We think the tree deserves to survive and thought it is also a good metaphor for the damage that's been inflicted on our few blocks. The tree, and our neighborhood, deserve better.



Previously on EV Grieve:
Nightmare scenario for residents who learn that 14th Street and Avenue A will be the main staging area for the L-train reconstruction

Friday, March 15, 2019

Report: MTA commits to a shorter work day for the 14th Street L-train rehab


[EVG file photo]

Residents along 14th Street between Avenue B and First Avenue may now have less evening L-train construction noise to endure.

As Town & Village reports, the MTA has agreed to reduce the hours of operation as it continues to prep for the L-train slowdown next month.

Per their report:

Neighbors have said work often ends at 11 p.m. on weekdays and Saturdays, although the MTA has said it tries to stop any noisy work by 10 p.m. But on Tuesday night, the MTA’s chief development officer overseeing the project, Janno Lieber, committed to stopping work by 7 p.m. at a meeting held by Community Board 3’s Transportation Committee.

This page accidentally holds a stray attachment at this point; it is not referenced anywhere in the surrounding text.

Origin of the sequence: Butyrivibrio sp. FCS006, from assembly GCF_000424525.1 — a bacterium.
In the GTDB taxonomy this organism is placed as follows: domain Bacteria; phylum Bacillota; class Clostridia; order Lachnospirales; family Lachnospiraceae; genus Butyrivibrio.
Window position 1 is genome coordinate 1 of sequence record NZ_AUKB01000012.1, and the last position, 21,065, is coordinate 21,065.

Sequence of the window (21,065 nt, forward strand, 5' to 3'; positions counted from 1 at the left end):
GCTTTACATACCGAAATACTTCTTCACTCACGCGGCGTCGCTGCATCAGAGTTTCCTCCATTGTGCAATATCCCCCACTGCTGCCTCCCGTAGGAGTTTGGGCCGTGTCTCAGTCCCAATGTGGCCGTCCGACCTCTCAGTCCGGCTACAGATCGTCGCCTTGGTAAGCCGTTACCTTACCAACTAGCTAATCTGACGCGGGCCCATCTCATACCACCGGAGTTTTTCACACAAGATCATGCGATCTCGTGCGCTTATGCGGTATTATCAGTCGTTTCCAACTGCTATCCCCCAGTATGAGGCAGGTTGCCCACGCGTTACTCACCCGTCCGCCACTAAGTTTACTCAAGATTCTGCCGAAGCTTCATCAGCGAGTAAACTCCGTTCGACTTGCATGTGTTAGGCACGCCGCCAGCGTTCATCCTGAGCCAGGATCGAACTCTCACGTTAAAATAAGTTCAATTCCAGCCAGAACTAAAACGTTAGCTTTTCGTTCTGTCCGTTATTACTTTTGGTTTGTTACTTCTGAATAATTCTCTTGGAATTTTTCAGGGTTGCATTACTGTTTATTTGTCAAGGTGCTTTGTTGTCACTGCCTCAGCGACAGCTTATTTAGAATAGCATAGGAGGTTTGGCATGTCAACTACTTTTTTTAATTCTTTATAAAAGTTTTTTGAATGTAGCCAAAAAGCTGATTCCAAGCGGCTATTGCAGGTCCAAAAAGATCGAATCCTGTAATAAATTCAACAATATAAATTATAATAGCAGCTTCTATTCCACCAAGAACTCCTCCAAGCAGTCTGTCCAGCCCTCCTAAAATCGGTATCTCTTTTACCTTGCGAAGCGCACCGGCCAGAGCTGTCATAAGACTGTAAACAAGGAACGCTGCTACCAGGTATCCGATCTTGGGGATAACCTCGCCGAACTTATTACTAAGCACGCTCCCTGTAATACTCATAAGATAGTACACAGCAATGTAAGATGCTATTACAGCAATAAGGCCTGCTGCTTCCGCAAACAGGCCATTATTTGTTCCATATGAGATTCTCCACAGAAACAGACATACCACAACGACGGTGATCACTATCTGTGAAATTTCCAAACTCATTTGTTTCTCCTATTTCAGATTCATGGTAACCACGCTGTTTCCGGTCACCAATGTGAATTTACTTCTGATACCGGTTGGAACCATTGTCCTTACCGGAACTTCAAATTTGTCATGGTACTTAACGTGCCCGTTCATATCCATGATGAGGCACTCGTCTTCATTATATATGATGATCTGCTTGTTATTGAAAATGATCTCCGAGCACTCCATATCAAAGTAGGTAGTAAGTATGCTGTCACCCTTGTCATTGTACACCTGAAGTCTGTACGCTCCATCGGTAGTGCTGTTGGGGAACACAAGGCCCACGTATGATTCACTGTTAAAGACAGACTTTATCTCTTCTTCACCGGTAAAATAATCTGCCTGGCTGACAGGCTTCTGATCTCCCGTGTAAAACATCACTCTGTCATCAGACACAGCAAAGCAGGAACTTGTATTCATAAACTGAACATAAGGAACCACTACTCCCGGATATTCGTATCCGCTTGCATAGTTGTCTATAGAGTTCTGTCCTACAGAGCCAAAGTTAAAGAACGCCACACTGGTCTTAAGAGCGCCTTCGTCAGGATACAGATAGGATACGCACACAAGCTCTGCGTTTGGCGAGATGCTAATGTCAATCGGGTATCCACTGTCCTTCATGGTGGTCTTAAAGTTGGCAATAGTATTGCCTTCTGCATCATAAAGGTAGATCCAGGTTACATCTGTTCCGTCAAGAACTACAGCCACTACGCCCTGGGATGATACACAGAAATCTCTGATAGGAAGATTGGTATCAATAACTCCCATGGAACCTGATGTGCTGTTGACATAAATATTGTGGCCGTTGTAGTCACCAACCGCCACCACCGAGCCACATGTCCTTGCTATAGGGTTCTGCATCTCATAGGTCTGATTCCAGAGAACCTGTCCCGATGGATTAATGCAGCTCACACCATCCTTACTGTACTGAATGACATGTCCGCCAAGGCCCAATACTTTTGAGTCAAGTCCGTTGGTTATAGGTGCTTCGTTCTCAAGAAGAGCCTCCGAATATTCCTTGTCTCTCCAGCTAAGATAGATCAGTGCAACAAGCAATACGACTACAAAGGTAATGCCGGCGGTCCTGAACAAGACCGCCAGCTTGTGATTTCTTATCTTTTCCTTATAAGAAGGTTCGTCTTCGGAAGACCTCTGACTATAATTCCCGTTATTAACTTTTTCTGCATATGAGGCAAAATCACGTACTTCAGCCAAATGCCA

“We’re constantly looking for ways to minimalize the impact of our work on neighbors, and they understandably have been asking for shorter hours,” Shams Tarek, a spokesperson for the MTA, told Town & Village.

Tarek added that the MTA wanted to first consult the contractor to make sure doing this wouldn’t lengthen the duration of the project, which includes the creation of an Avenue A entrance to the First Avenue L station. The new schedule of 7 a.m.-7 p.m. Monday to Friday, with possibly shorter hours on Saturday is effective immediately.

Other L-train details are still being decided, such as the possibility of exit-only stations at First and Third Avenues once the L-train slowdown officially starts later next month.

Meanwhile, on the topic of the L-train work along this corridor... a resident who lives adjacent to the construction zone, recently shared these videos from 8 p.m., showing that not everyone on the site may be all that busy after hours ...